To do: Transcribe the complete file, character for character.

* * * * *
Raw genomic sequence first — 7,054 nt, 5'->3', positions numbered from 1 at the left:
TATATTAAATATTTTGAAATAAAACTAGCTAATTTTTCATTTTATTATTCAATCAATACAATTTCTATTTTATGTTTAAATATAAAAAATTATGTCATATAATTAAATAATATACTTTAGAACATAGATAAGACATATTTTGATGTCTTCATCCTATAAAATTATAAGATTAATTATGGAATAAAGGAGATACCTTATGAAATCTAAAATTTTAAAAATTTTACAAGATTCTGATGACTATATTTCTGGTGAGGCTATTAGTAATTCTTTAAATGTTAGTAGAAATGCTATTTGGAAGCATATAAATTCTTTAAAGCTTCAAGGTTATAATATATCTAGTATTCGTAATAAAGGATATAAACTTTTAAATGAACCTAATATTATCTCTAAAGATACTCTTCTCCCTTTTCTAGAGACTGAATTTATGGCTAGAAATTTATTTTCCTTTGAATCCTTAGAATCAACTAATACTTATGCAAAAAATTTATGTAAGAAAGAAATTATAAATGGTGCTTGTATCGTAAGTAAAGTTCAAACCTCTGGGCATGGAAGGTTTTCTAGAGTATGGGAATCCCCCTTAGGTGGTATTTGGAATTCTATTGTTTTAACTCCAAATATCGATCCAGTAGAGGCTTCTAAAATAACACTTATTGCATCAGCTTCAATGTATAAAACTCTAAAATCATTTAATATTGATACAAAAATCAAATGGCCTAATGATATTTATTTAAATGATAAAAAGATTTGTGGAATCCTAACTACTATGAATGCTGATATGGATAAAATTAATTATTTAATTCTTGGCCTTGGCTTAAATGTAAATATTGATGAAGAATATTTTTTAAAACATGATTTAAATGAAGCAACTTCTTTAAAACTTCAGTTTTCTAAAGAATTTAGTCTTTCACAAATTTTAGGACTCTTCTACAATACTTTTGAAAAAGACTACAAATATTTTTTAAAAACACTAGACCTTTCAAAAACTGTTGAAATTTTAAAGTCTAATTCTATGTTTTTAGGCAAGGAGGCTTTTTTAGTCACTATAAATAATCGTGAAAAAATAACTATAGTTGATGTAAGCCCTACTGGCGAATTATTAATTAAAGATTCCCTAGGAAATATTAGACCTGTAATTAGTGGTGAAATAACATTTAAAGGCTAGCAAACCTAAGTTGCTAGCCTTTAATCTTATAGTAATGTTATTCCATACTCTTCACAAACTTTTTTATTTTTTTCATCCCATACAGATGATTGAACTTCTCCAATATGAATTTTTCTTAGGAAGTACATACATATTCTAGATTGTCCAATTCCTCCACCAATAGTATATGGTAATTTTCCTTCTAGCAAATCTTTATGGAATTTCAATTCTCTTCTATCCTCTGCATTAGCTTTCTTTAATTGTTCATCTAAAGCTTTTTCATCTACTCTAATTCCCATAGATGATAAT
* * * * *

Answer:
Raw genomic sequence first — 7,054 nt, 5'->3', positions numbered from 1 at the left:
TATATTAAATATTTTGAAATAAAACTAGCTAATTTTTCATTTTATTATTCAATCAATACAATTTCTATTTTATGTTTAAATATAAAAAATTATGTCATATAATTAAATAATATACTTTAGAACATAGATAAGACATATTTTGATGTCTTCATCCTATAAAATTATAAGATTAATTATGGAATAAAGGAGATACCTTATGAAATCTAAAATTTTAAAAATTTTACAAGATTCTGATGACTATATTTCTGGTGAGGCTATTAGTAATTCTTTAAATGTTAGTAGAAATGCTATTTGGAAGCATATAAATTCTTTAAAGCTTCAAGGTTATAATATATCTAGTATTCGTAATAAAGGATATAAACTTTTAAATGAACCTAATATTATCTCTAAAGATACTCTTCTCCCTTTTCTAGAGACTGAATTTATGGCTAGAAATTTATTTTCCTTTGAATCCTTAGAATCAACTAATACTTATGCAAAAAATTTATGTAAGAAAGAAATTATAAATGGTGCTTGTATCGTAAGTAAAGTTCAAACCTCTGGGCATGGAAGGTTTTCTAGAGTATGGGAATCCCCCTTAGGTGGTATTTGGAATTCTATTGTTTTAACTCCAAATATCGATCCAGTAGAGGCTTCTAAAATAACACTTATTGCATCAGCTTCAATGTATAAAACTCTAAAATCATTTAATATTGATACAAAAATCAAATGGCCTAATGATATTTATTTAAATGATAAAAAGATTTGTGGAATCCTAACTACTATGAATGCTGATATGGATAAAATTAATTATTTAATTCTTGGCCTTGGCTTAAATGTAAATATTGATGAAGAATATTTTTTAAAACATGATTTAAATGAAGCAACTTCTTTAAAACTTCAGTTTTCTAAAGAATTTAGTCTTTCACAAATTTTAGGACTCTTCTACAATACTTTTGAAAAAGACTACAAATATTTTTTAAAAACACTAGACCTTTCAAAAACTGTTGAAATTTTAAAGTCTAATTCTATGTTTTTAGGCAAGGAGGCTTTTTTAGTCACTATAAATAATCGTGAAAAAATAACTATAGTTGATGTAAGCCCTACTGGCGAATTATTAATTAAAGATTCCCTAGGAAATATTAGACCTGTAATTAGTGGTGAAATAACATTTAAAGGCTAGCAAACCTAAGTTGCTAGCCTTTAATCTTATAGTAATGTTATTCCATACTCTTCACAAACTTTTTTATTTTTTTCATCCCATACAGATGATTGAACTTCTCCAATATGAATTTTTCTTAGGAAGTACATACATATTCTAGATTGTCCAATTCCTCCACCAATAGTATATGGTAATTTTCCTTCTAGCAAATCTTTATGGAATTTCAATTCTCTTCTATCCTCTGCATTAGCTTTCTTTAATTGTTCATCTAAAGCTTTTTCATCTACTCTAATTCCCATAGATGATAAT